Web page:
Did Universal find a way to give the Jurassic Park series a satisfying conclusion? It may depend on what you're looking for, but hopefully, it's ... giant locusts?
Jurassic World Dominion caps the trilogy that began with 2015's Jurassic World, though it's also advertised as the conclusion of the entire Jurassic Park series. By the end of the last movie, Isla Nublar was decimated by a volcano and dinosaurs were moved onto the mainland before being set loose by a young girl who's actually a clone of a wealthy philanthropist's dead daughter. Yeah, long story.
Hold onto your bugs
There are two key hooks with Dominion, one being that it's the series' first film to fully leave the island and center around dinosaurs on the mainland. But after this juicy setup from Jurassic World: Fallen Kingdom, a common complaint among critics is that Dominion makes the bizarre decision to have its main conflict revolve not so much around dinosaurs but instead around … insects.
Yes, the plot involves giant, genetically modified locusts, which pose a threat to the planet's food supply.
The film "inexplicably puts bugs at the forefront," making the dinosaurs "simply peripheral," writes Bloody Disgusting's Meagan Navarro, and Insider's Kirsten Acuna questioned the odd choice for the overarching plot in the finale of a dinosaur franchise to have "nothing to do with dinosaurs whatsoever."
While there are "dinosaurs in basically every scene," notes io9's Germain Lussier, they "act as a mere distraction from the plot." So despite its predecessor's great sequel hook, Variety's Peter Debruge says Dominion doesn't really engage with the idea of dinosaurs coexisting with humans "in a meaningful way" like you'd want, and CNET's Richard Trenholm writes that the film "wimps out" on the premise that was teased. Besides, The Atlantic's David Sims notes locusts "make for a far less effective adversary than a good old-fashioned tyrannosaur."
Plus, fans who were excited to finally get off the island in Dominion may be disappointed to learn the movie takes the characters to a remote dinosaur sanctuary — which, according to critics, plays out similarly to if they were just back on the island again.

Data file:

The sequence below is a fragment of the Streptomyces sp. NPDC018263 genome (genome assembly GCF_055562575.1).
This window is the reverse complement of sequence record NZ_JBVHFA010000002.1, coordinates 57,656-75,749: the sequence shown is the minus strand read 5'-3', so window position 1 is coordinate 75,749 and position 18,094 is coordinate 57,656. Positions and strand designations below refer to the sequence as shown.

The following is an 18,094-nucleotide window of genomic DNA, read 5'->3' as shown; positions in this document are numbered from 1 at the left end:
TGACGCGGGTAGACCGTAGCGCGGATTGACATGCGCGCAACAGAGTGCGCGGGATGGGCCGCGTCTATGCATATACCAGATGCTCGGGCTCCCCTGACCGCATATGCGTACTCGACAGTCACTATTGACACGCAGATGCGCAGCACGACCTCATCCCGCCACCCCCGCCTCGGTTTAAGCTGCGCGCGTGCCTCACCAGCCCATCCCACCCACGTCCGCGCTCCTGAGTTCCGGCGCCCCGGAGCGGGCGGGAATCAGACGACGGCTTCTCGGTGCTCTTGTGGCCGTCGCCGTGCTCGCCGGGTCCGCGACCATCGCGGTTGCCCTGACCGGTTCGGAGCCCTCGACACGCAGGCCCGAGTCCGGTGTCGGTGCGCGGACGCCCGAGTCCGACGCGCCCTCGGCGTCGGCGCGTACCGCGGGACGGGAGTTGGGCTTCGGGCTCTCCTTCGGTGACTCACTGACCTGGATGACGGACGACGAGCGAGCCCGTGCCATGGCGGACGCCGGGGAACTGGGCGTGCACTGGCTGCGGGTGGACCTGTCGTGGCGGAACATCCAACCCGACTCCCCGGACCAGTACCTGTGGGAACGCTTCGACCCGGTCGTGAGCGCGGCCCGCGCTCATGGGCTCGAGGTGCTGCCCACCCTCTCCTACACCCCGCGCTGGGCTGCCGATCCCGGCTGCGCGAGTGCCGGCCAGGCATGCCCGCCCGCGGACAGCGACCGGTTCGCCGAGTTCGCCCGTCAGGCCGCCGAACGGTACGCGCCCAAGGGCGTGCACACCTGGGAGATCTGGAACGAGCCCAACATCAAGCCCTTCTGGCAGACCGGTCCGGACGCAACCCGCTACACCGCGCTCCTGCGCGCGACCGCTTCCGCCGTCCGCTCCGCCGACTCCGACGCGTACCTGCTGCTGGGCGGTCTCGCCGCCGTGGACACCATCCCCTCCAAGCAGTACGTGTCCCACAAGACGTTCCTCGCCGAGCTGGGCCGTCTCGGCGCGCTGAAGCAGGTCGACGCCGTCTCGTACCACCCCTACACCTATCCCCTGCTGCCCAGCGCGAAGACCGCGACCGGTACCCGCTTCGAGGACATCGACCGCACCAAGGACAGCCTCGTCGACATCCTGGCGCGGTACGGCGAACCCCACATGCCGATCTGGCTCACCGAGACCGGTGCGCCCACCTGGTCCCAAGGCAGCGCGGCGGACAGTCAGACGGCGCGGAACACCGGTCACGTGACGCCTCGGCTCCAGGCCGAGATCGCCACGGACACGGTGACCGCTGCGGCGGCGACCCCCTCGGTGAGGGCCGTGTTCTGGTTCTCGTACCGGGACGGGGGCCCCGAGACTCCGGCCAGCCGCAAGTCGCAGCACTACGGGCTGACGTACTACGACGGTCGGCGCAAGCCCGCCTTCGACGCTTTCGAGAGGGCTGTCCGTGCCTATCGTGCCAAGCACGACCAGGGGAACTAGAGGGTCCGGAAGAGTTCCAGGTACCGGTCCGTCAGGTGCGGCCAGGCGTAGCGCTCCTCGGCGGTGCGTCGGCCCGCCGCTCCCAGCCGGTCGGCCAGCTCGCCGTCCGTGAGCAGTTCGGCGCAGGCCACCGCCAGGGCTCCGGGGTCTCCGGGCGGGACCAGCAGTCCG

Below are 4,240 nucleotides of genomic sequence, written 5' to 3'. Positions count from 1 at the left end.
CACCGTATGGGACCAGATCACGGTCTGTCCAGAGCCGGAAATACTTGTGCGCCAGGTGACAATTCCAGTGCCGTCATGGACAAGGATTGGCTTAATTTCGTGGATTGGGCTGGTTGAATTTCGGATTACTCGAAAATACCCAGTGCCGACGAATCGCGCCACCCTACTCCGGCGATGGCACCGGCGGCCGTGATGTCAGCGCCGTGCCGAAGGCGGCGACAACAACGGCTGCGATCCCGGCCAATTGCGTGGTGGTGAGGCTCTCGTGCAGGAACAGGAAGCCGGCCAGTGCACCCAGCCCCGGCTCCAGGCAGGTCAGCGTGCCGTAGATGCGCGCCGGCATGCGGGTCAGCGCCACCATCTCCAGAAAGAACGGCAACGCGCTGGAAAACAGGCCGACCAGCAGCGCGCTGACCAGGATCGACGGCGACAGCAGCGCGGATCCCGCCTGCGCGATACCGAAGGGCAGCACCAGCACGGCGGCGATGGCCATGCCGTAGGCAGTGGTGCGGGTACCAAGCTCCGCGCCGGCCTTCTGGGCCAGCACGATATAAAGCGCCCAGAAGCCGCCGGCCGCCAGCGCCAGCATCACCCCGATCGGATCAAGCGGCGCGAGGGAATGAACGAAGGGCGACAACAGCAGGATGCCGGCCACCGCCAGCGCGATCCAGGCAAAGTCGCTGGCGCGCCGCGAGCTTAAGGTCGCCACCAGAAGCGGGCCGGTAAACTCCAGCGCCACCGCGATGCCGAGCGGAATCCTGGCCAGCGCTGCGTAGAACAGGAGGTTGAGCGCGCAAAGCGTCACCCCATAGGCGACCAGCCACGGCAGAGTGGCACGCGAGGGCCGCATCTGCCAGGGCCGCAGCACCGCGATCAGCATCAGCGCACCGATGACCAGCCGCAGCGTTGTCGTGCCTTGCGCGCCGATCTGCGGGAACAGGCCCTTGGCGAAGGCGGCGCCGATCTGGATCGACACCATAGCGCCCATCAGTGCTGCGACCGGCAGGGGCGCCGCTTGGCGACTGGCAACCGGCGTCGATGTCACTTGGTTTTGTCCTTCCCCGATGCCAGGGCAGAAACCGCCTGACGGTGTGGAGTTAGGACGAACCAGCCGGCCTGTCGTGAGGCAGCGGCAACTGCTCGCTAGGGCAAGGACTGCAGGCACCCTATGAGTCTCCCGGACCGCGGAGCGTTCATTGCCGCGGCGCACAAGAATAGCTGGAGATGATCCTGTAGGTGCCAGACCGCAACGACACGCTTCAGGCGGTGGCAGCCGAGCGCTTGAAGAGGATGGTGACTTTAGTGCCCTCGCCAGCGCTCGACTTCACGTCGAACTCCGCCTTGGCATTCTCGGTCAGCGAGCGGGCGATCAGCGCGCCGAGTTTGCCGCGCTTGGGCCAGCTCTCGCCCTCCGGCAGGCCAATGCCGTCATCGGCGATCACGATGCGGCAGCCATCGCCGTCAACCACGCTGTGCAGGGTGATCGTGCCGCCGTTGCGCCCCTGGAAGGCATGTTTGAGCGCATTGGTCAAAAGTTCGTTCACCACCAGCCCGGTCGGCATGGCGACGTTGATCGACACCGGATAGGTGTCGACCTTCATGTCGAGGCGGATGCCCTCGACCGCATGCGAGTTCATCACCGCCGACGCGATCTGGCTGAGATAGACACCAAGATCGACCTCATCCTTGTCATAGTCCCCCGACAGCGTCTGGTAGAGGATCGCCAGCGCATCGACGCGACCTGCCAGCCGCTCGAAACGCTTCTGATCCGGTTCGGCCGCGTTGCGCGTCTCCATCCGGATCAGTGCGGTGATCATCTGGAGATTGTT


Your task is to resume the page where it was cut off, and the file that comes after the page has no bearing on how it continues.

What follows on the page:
Well, there it is
Dominion's other big hook is that it's the first film since 1993's Jurassic Park to reunite Alan Grant (Sam Neill), Ellie Sattler (Laura Dern), and Ian Malcolm (Jeff Goldblum), mixing them with the new characters like Owen Grady (Chris Pratt) and Claire Dearing (Bryce Dallas Howard). Thankfully, the original trio's reunion is as "delightful as one would expect" and doesn't feel "shoehorned," IGN's Amelia Emberwing says, and they "deliver in every way that fans might hope, effortlessly stepping back into their iconic roles," ScreenRant's Ben Kendrick writes.
At the same time, The Associated Press' Lindsey Bahr argues bringing back the original characters reminds us "how little we have come to care about the new cast," and ScreenCrush's Matt Singer says their "innate likability" doesn't "change the fact that there isn't a single valid reason for any of them" to be here. The old and new heroes are involved in two separate storylines that eventually converge, but getting everyone together requires some plot "absurdity," CNN's Brian Lowry says — and it takes a while for them to meet.
Despite its bug fixation, Dominion boasts "compelling and convincing" dinosaur action sequences throughout, says Forbes' Scott Mendelson. One highlight is a "truly spectacular" raptor chase in Malta, Deadline's Pete Hammond writes, and Nerdist's Rosie Knight thinks you'll have fun with this "rip-roaring dinosaur action movie" if your favorite parts of the franchise are the "gruesome kills." Other critics were less impressed with the action, though, with Mashable's Kristy Puchko saying much of it is a "murky mess" and the Los Angeles Times' Justin Chang writing it's "astonishing how little tension or even momentary menace" director Colin Trevorrow creates.
The Jurassic franchise's Rise of Skywalker?
For some critics, Dominion felt like this series' Star Wars: The Rise of Skywalker: an underwhelming final chapter with plenty of fan service and nostalgia but that seems to ignore what the last film set up. It's a "comfort-food finale that plays a few fresh numbers," writes USA Today's Brian Truitt, "but mainly sticks to the hits," and by the end, it essentially turns into a "beat-for-beat re-creation of previous films' set pieces," according to The Washington Post's Thomas Floyd.
Some reviews still deemed Dominion the best of the Jurassic World trilogy or even the second-best of the series after the original, while others slammed it as the franchise's new low point — and on Rotten Tomatoes, it has the worst score of any Jurassic flick yet. Clearly, ending a long-running series in a satisfying way is no walk in the park.